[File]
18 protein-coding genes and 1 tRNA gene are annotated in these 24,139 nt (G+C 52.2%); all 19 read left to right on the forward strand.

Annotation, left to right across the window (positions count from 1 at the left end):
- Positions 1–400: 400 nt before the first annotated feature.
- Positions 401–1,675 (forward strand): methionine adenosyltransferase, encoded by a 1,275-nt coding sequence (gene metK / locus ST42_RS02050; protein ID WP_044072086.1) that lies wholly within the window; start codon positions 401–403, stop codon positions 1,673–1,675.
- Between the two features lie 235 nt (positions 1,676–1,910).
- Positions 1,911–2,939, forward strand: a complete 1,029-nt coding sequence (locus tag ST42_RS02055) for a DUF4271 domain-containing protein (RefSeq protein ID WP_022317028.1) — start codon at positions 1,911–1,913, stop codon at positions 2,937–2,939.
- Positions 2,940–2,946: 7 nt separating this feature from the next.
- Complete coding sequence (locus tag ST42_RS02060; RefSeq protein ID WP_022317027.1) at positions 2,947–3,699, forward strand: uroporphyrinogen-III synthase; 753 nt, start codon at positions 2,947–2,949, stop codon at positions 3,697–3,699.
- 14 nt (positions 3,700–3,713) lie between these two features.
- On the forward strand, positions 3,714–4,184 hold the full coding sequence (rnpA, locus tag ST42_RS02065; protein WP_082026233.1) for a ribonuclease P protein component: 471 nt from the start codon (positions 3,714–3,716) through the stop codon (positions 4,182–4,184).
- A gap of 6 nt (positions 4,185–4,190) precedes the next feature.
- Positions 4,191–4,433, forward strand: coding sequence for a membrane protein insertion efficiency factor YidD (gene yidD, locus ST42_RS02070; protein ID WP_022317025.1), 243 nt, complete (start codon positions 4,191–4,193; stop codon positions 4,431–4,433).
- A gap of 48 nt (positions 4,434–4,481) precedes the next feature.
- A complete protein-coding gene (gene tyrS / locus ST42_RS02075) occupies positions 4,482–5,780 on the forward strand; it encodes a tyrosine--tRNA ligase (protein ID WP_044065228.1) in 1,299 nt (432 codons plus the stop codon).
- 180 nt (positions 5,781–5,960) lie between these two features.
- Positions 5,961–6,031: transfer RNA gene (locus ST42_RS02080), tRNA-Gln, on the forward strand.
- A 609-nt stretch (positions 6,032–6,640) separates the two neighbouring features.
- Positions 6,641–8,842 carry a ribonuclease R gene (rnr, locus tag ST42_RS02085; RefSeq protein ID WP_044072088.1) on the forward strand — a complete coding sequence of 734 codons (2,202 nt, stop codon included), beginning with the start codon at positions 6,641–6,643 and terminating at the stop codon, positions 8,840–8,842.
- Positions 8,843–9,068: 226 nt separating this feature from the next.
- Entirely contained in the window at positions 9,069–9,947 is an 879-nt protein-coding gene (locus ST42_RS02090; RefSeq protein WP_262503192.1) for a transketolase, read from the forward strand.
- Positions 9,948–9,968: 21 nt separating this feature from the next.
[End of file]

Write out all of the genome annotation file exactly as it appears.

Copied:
18 protein-coding genes and 1 tRNA gene are annotated in these 24,139 nt (G+C 52.2%); all 19 read left to right on the forward strand.

Annotation, left to right across the window (positions count from 1 at the left end):
- Positions 1–400: 400 nt before the first annotated feature.
- Positions 401–1,675 (forward strand): methionine adenosyltransferase, encoded by a 1,275-nt coding sequence (gene metK / locus ST42_RS02050; protein ID WP_044072086.1) that lies wholly within the window; start codon positions 401–403, stop codon positions 1,673–1,675.
- Between the two features lie 235 nt (positions 1,676–1,910).
- Positions 1,911–2,939, forward strand: a complete 1,029-nt coding sequence (locus tag ST42_RS02055) for a DUF4271 domain-containing protein (RefSeq protein ID WP_022317028.1) — start codon at positions 1,911–1,913, stop codon at positions 2,937–2,939.
- Positions 2,940–2,946: 7 nt separating this feature from the next.
- Complete coding sequence (locus tag ST42_RS02060; RefSeq protein ID WP_022317027.1) at positions 2,947–3,699, forward strand: uroporphyrinogen-III synthase; 753 nt, start codon at positions 2,947–2,949, stop codon at positions 3,697–3,699.
- 14 nt (positions 3,700–3,713) lie between these two features.
- On the forward strand, positions 3,714–4,184 hold the full coding sequence (rnpA, locus tag ST42_RS02065; protein WP_082026233.1) for a ribonuclease P protein component: 471 nt from the start codon (positions 3,714–3,716) through the stop codon (positions 4,182–4,184).
- A gap of 6 nt (positions 4,185–4,190) precedes the next feature.
- Positions 4,191–4,433, forward strand: coding sequence for a membrane protein insertion efficiency factor YidD (gene yidD, locus ST42_RS02070; protein ID WP_022317025.1), 243 nt, complete (start codon positions 4,191–4,193; stop codon positions 4,431–4,433).
- A gap of 48 nt (positions 4,434–4,481) precedes the next feature.
- A complete protein-coding gene (gene tyrS / locus ST42_RS02075) occupies positions 4,482–5,780 on the forward strand; it encodes a tyrosine--tRNA ligase (protein ID WP_044065228.1) in 1,299 nt (432 codons plus the stop codon).
- 180 nt (positions 5,781–5,960) lie between these two features.
- Positions 5,961–6,031: transfer RNA gene (locus ST42_RS02080), tRNA-Gln, on the forward strand.
- A 609-nt stretch (positions 6,032–6,640) separates the two neighbouring features.
- Positions 6,641–8,842 carry a ribonuclease R gene (rnr, locus tag ST42_RS02085; RefSeq protein ID WP_044072088.1) on the forward strand — a complete coding sequence of 734 codons (2,202 nt, stop codon included), beginning with the start codon at positions 6,641–6,643 and terminating at the stop codon, positions 8,840–8,842.
- Positions 8,843–9,068: 226 nt separating this feature from the next.
- Entirely contained in the window at positions 9,069–9,947 is an 879-nt protein-coding gene (locus ST42_RS02090; RefSeq protein WP_262503192.1) for a transketolase, read from the forward strand.
- Positions 9,948–9,968: 21 nt separating this feature from the next.